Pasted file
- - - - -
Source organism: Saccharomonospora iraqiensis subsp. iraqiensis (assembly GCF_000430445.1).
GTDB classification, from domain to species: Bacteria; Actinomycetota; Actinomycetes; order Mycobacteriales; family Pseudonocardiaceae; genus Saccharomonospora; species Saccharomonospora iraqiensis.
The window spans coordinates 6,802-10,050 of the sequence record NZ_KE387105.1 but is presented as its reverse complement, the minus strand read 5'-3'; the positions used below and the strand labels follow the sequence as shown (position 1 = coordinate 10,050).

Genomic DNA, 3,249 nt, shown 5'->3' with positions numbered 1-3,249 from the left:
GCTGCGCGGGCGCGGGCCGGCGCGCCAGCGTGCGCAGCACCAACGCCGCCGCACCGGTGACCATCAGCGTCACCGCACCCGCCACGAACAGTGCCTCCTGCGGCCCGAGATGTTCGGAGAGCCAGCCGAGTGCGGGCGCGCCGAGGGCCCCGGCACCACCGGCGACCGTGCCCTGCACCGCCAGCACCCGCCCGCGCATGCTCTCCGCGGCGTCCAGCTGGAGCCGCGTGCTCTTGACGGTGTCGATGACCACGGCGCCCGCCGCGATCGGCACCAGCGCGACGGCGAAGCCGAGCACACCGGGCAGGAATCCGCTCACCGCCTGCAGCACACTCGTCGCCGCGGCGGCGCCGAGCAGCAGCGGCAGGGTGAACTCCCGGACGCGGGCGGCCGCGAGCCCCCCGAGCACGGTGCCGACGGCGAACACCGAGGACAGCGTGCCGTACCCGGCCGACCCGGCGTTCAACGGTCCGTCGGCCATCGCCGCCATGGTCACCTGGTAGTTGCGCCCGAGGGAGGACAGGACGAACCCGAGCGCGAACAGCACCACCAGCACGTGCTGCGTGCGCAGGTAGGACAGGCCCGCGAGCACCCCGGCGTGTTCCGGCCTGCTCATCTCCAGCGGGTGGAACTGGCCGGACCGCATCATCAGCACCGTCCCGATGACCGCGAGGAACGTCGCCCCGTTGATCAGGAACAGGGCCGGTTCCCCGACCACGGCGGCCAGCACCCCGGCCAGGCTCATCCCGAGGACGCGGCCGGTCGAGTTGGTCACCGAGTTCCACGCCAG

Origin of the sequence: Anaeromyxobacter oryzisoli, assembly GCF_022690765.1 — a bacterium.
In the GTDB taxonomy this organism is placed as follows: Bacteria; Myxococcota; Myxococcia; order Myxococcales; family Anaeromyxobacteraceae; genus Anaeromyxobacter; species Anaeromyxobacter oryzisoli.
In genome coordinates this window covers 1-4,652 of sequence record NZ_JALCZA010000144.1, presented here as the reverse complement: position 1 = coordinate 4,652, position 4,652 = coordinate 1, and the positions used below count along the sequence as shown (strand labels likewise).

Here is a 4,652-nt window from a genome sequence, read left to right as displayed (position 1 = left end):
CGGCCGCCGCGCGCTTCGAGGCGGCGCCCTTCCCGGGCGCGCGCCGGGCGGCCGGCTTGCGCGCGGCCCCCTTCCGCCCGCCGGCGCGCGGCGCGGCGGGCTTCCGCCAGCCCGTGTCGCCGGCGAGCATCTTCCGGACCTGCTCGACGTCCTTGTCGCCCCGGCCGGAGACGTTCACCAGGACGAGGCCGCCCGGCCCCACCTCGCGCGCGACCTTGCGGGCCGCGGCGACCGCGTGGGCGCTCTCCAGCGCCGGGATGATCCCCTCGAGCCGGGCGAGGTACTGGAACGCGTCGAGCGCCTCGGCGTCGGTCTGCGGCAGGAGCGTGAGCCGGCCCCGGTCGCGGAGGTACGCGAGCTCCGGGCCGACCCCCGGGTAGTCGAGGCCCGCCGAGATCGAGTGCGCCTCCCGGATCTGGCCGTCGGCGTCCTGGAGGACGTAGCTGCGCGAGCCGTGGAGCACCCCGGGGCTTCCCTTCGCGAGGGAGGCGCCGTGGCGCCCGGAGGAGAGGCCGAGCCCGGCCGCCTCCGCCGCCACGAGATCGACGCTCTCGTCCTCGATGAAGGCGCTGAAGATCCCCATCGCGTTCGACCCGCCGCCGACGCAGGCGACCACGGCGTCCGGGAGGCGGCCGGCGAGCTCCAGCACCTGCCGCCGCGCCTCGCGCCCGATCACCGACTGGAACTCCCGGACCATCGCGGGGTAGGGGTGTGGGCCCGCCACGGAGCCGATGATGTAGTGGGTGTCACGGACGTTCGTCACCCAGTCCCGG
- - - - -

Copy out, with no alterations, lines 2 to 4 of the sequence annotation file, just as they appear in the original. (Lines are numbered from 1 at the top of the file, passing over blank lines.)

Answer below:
GTDB classification, from domain to species: Bacteria; Actinomycetota; Actinomycetes; order Mycobacteriales; family Pseudonocardiaceae; genus Saccharomonospora; species Saccharomonospora iraqiensis.
The window spans coordinates 6,802-10,050 of the sequence record NZ_KE387105.1 but is presented as its reverse complement, the minus strand read 5'-3'; the positions used below and the strand labels follow the sequence as shown (position 1 = coordinate 10,050).

Genomic DNA, 3,249 nt, shown 5'->3' with positions numbered 1-3,249 from the left: